The trolley 22 can move along a guide relative to the tower 14 as shown in FIG. 2. The guide can be a pair of rails 52, 53 of which only rail 52 is visible. On the bottom side the trolley 22 can be provided with a holding member, such as a bail, 24, or some other suitable means, to which a load to be hoisted can be attached.
In addition to the above mentioned pulleys,
The hoisting winches are preferably driven by electric motors. In one example, each side of the hoisting winch can be provided with such a motor. Alternatively, each hoisting winch can be driven by two electric motors, preferably having a low inertia.
At the back side of the tower 14 the draw works comprising of first winch 18 and second winch 17 can be seen. By attaching the draw works at the side facing away from the cantilever valuable deck space is gained. The storage device in this embodiment is a setback drum 29. Other methods of storing tubulars can be used. The setback drum 29 is attached to tower 14 and mounted on cantilever 10. Also a tubular make-up/break out device 66 is mounted on cantilever 10. In a preferred embodiment the tubular make-up/breakout device 66 is a power tong such as manufactured by Weatherford.
Since the majority of the operations are done with coiled tubing; installing a fixed top drive 70 is economically not viable. The cantilever 10 and tower 14 are constructed in such a way that when a top drive 70 is needed for drilling operations this top drive 70 can be fitted quickly with a minimum of interference with the ongoing drilling process. This allows the option to rent the top drive 70 for one well operation. It is clear that by not having to buy or rent for long periods a top drive 70 an economical advantage is gained and the cost to construct a well 44 are lowered.
In applications according to prior art coiled tubing 40 arches upward considerably acting like a barrier for other operations. By placing the reel 38 and the reel drive 72 inside cantilever 10 this problem is minimized and the disturbance of other operations is minimal. Coiled tubulars 40 are fed through movable injector head 42 in a well bore 44. Movable injector head 42 is placed on a skiddable frame 54. Skiddable frame 54 can move the movable injector head 42 from a storage area 210 to the working position above the well center 44. Switching from normal tubular operations to coiled tubing operations takes only a short time leading to a more efficient operation of the drilling rig and less damage to the well 44. Less damage leads to a more productive well ensuring more production.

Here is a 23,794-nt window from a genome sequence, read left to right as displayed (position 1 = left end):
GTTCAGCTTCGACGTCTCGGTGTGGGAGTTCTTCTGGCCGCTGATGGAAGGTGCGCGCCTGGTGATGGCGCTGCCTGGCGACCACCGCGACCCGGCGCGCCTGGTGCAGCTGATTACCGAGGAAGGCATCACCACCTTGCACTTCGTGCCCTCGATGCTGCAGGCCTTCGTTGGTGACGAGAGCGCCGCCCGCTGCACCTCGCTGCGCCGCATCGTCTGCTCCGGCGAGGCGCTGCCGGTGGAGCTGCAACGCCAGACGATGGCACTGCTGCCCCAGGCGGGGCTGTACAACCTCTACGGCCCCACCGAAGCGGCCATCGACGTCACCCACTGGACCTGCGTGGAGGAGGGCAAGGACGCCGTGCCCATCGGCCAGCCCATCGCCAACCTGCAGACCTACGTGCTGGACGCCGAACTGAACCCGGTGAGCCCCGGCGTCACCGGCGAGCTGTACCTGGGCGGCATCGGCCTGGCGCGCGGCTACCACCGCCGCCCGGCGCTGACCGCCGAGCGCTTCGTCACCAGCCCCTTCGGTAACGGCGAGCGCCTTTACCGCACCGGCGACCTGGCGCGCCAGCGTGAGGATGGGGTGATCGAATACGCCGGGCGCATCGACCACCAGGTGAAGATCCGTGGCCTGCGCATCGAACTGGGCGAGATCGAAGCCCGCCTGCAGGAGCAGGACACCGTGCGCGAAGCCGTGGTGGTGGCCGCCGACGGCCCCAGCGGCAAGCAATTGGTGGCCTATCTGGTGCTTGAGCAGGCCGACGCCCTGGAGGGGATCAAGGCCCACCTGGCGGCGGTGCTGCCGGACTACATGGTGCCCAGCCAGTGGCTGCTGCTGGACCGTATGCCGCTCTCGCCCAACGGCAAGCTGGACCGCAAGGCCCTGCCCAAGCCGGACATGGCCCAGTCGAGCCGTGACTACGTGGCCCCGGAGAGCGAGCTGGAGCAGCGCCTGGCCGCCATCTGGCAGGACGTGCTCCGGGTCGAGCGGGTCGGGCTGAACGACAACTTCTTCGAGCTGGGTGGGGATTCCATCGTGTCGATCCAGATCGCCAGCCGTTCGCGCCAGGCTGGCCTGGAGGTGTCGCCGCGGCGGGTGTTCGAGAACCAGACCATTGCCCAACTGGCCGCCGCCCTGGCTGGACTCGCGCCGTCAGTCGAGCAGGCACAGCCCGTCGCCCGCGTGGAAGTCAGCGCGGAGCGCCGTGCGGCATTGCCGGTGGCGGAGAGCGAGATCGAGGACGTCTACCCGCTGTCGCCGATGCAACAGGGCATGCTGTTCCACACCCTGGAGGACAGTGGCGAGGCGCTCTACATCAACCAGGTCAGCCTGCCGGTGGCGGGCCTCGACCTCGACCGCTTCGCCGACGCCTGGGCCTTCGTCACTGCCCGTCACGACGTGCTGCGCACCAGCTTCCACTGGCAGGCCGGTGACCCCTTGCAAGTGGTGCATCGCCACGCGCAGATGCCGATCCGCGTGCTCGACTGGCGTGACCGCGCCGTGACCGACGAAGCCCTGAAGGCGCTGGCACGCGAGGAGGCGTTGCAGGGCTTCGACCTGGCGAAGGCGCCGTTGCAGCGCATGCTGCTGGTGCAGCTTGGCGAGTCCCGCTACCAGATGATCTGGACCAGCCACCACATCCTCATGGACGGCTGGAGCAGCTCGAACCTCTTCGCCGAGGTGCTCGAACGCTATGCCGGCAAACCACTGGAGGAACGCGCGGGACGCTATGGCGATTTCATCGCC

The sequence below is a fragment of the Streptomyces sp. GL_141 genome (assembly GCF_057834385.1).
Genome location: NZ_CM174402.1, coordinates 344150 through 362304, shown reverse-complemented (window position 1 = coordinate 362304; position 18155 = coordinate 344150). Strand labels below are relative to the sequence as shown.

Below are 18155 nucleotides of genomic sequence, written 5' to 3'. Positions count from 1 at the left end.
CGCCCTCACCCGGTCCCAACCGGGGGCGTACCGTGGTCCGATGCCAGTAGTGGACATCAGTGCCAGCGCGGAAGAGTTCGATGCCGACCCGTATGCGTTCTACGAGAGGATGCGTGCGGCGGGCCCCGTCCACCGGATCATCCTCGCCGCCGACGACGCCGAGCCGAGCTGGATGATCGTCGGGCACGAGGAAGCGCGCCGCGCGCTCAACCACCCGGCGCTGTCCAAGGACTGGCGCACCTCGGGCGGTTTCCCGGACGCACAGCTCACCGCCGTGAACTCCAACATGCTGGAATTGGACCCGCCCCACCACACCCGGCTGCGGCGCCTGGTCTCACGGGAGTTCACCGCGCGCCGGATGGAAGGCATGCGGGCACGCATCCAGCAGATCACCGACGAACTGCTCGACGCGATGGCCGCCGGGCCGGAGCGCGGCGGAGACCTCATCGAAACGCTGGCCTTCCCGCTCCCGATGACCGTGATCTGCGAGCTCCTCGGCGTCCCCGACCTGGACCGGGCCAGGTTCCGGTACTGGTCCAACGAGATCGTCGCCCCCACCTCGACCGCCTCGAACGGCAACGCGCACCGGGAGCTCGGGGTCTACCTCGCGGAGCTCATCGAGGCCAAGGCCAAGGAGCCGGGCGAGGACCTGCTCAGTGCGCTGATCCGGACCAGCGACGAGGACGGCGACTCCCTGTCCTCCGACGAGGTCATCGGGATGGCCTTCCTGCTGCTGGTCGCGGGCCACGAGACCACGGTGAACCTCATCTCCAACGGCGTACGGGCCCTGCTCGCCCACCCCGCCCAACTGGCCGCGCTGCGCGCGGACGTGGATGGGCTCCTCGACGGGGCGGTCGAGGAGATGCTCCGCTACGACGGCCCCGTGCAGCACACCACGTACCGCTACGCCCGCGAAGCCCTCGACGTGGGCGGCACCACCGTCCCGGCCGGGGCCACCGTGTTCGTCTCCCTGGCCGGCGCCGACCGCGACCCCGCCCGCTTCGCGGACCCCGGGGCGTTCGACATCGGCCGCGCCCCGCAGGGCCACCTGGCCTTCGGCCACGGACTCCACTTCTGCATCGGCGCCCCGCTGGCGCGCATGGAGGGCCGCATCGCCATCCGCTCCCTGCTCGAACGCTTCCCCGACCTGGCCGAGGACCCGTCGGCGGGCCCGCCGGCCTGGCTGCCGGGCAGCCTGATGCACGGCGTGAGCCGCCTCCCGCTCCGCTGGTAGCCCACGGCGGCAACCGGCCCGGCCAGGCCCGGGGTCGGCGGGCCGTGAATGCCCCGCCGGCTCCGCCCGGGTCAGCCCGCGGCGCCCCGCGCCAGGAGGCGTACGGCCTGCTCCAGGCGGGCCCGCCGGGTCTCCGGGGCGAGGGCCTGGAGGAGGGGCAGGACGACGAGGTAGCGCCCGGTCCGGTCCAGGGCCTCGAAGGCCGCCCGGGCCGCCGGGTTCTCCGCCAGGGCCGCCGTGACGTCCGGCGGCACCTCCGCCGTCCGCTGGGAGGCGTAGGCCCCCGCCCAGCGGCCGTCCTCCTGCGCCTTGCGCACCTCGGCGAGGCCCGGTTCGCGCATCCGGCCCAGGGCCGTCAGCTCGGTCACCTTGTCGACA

The injector head 42 is moved to the storage area 210 when jointed tubular operations are being conducted. This allows coil tubing operations to be quickly and safely utilized which in turn allows the use of coil for small operations which normally would have been conducted using jointed pipe. The economic advantage of using coil tubing is the speed in which the tubulars 40 can be run in or out of the well bore. Coil tubulars 40 can typically be run three to five times faster than jointed tubulars 30 which significantly saves rig time decreasing the cost of constructing or maintaining the well 44.
The injector head 42 frame can have the ability to extend or retract in the vertical position increasing or decreasing the distance between the injector head 42 and the rig floor located on the cantilever deck. This ability increases the efficiency when transitioning between a coil tubing operation and jointed tubular operation. This increase in efficiency is created by allowing the coil tubing to be connected to different bottom hole assemblies in a safer and quicker manner by increasing the working height under the grease injector assembly which is the lower most component of the moveable injector head 42.
It is also contemplated that the invention can utilize only one power pack for powering both the top drive 70 and the reel drive 72. The hydraulic power pack can be mainly used to power the coil tubing reel drive 72 since coiled tubing operations are the majority of the operations done. However sometimes an optional rented top drive 70 can be installed to perform drilling operations. Since the coiled tubing unit is not in operation when the top drive 70 is working the hydraulic power lines can be rerouted to power the top drive 70. This decreases the cost to construct the invention because now only one power pack needs to be installed instead of the two power packs that are normally used.
During the operations with the injector over well 44 the retractable trolley 46 retracts to a position over the mouse hole 48 shown in
During coiled tubing operations stands of tubulars 30 can be made up or broken apart and the retractable trolley 46 in a retracted position. It is contemplated that the stands of tubular can be casing, drill pipe, completion tubing, down hole equipment and other tubulars 30 that need to be used in the well bore. This saves considerable lime because the equipment needed for the next phase of the operation can be prepared in advance and used directly when needed.